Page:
Washington’s 2013 class highlighted by WRs

Steve Sarkisian believes that Washington’s recruiting class

makes up in quality what it might lack in numbers.

The Huskies signed 22 players to national letters of intent

Wednesday, a smaller number than the typical 25. Two players are

already on campus: safety Trevor Walker out of Arlington, Texas,

and quarterback Troy Williams out of Los Angeles, who could end up

becoming the individual star of the class.

Even though it wasn’t a full class and lacked the star power of

recent years when the Huskies landed the likes of Shaq Thompson,

Kasen Williams and Austin Seferian-Jenkins, the overall depth could

be the best since Sarkisian arrived.

”I believe this class is in the upper echelon of our conference

in a year where our conference did a really nice job of

recruiting,” Sarkisian said. ”But I believe this class is right

up there with the best ones in our conference.”

The highlight for Sarkisian was the trio of wide receivers

Washington put together. The Huskies landed 6-foot-4 Darrell

Daniels out of Pittsburg, Calif.; 6-foot-3 Damore’ea Stringfellow

out of Paris, Calif.; and 5-foot-11 speedster John Ross from Long

Beach, Calif. Sarkisian said he would put that trio of receivers up

against any other group of receivers that signed with schools

Wednesday.

”We felt like we needed a group that could come in here and

score touchdowns, not just in the red zone but from a distance,”

Sarkisian said. ”We didn’t want three of the same guys. … I can

honestly sit here and say these are the three wide receivers we

targeted that we felt were the top three in this class that could

have an impact on our program.”

Washington also made a commitment to seek more length and speed

on defense in an effort to help stop the spread offenses that have

chewed up the Huskies in recent years. That desire to get bigger

bodies on defense was reinforced when Sarkisian got a chance to

attend some Seattle Seahawks practices last summer before the

Huskies season began. Watching Seattle’s longer linebackers and

bigger defensive backs made finding some similar bodies for the

Huskies a priority.

Cornerbacks Patrick Enewally (6-1), Jermaine Kelly (6-2) and

Kevin King (6-2) all fit the mold Sarkisian wanted. Among the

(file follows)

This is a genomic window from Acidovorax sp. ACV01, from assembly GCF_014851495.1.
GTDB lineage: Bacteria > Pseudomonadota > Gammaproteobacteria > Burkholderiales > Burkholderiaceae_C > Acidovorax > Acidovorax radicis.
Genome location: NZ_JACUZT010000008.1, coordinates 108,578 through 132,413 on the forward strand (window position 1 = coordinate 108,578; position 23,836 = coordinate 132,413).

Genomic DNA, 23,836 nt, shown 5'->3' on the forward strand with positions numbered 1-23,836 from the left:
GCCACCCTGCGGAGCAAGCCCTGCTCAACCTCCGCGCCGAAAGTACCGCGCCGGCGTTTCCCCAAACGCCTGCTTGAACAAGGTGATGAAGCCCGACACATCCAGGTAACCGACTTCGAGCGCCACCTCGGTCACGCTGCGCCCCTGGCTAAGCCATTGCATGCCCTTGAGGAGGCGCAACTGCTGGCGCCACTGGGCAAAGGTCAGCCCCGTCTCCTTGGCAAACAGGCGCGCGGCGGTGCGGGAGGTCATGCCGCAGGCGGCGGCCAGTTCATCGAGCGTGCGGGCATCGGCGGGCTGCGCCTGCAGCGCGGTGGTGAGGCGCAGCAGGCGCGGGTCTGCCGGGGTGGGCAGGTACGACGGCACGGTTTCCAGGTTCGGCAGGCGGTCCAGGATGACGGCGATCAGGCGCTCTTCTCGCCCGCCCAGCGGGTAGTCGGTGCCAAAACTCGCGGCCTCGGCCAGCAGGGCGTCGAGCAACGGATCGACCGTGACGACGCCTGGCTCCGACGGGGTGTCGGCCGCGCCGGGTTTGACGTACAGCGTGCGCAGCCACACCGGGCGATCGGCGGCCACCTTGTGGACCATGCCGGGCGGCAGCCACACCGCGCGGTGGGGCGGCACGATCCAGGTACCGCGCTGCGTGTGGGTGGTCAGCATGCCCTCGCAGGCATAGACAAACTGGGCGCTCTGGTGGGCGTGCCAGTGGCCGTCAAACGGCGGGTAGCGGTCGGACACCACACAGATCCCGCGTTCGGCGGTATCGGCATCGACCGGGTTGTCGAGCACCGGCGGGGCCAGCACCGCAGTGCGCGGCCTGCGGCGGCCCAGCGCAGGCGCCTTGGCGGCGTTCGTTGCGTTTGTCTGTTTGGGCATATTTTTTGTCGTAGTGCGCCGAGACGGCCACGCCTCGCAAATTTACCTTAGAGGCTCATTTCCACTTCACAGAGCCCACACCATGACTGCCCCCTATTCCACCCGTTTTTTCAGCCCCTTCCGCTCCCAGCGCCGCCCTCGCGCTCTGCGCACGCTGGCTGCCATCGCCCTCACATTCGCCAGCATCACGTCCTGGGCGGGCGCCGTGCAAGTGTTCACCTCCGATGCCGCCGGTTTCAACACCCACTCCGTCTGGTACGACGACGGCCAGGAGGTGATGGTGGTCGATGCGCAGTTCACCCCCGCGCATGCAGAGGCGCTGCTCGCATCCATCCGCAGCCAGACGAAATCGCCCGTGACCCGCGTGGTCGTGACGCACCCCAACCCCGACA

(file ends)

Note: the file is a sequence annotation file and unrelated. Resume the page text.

linebackers, Sarkisian said 6-1, 210-pound Keishawn Bierria might

be the most talented even if he’s the smallest of the four

signed.

”What they have on that defense is length and that ability to

run and cover ground and that is something we have been aspiring to

and I think we have addressed a lot of that,” Sarkisian said.

”It’s one thing to want it, it’s another thing of what are you

doing about it to try and get there and I think we’ve done

that.”

Sarkisian was also pleased with what Washington got on the

offensive line, highlighted by Dane Crane, who projects as a center

in college. He’s equally hopeful that the four defensive line

signings can help the Huskies’ pass rush. That group was led by

defensive end Joe Mathis, a second-team all-state selection in

California who capped his year playing in the U.S. Army

all-American Bowl.

Washington made a late run at athletic twins Tyree and Tyrell

Robinson from San Diego, who ended up signing with Oregon. They

also lost out on defensive end Daeshon Hall out of Lancaster,

Texas. Hall had given a verbal commitment to Washington, but ended

up signing with Texas A&M on Wednesday.

Those decisions made the Huskies’ national ranking slip,

depending on the organization. Scout.com had the Huskies No. 11 in

the country entering the day but dropped them to 13th. Rivals.com

had Washington 18th and ESPN.com ranked them 19th. Sarkisian said a

handful of players in this class will likely play as freshmen, but

the depth is in place where the Huskies can redshirt where

needed.

”There are not going to be too many of these guys that are

going to have to come in and play like in the past,” Sarkisian

said. ”We’re at a point now where redshirting guys is becoming a

luxury for us, that we can reap the benefits of their development

in the end. I think we’ll be able to do that more times than not

with the guys in this class.”